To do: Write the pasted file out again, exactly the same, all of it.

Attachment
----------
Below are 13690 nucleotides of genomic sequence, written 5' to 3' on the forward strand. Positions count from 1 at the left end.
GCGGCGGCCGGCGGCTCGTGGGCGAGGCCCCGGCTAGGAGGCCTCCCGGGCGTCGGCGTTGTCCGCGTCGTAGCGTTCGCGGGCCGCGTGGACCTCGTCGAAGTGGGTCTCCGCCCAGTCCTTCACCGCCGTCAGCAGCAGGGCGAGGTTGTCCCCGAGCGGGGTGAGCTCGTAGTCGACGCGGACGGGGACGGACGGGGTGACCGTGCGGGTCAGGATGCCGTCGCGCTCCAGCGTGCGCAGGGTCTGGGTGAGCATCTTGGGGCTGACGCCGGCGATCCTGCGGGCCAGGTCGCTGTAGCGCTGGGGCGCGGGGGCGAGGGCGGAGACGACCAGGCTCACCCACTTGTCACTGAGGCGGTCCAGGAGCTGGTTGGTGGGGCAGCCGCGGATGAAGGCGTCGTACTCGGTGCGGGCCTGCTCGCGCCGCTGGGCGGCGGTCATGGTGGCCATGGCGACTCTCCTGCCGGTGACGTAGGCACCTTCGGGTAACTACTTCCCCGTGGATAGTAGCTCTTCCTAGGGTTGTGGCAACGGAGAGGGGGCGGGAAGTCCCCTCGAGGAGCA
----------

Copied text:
Below are 13690 nucleotides of genomic sequence, written 5' to 3' on the forward strand. Positions count from 1 at the left end.
GCGGCGGCCGGCGGCTCGTGGGCGAGGCCCCGGCTAGGAGGCCTCCCGGGCGTCGGCGTTGTCCGCGTCGTAGCGTTCGCGGGCCGCGTGGACCTCGTCGAAGTGGGTCTCCGCCCAGTCCTTCACCGCCGTCAGCAGCAGGGCGAGGTTGTCCCCGAGCGGGGTGAGCTCGTAGTCGACGCGGACGGGGACGGACGGGGTGACCGTGCGGGTCAGGATGCCGTCGCGCTCCAGCGTGCGCAGGGTCTGGGTGAGCATCTTGGGGCTGACGCCGGCGATCCTGCGGGCCAGGTCGCTGTAGCGCTGGGGCGCGGGGGCGAGGGCGGAGACGACCAGGCTCACCCACTTGTCACTGAGGCGGTCCAGGAGCTGGTTGGTGGGGCAGCCGCGGATGAAGGCGTCGTACTCGGTGCGGGCCTGCTCGCGCCGCTGGGCGGCGGTCATGGTGGCCATGGCGACTCTCCTGCCGGTGACGTAGGCACCTTCGGGTAACTACTTCCCCGTGGATAGTAGCTCTTCCTAGGGTTGTGGCAACGGAGAGGGGGCGGGAAGTCCCCTCGAGGAGCA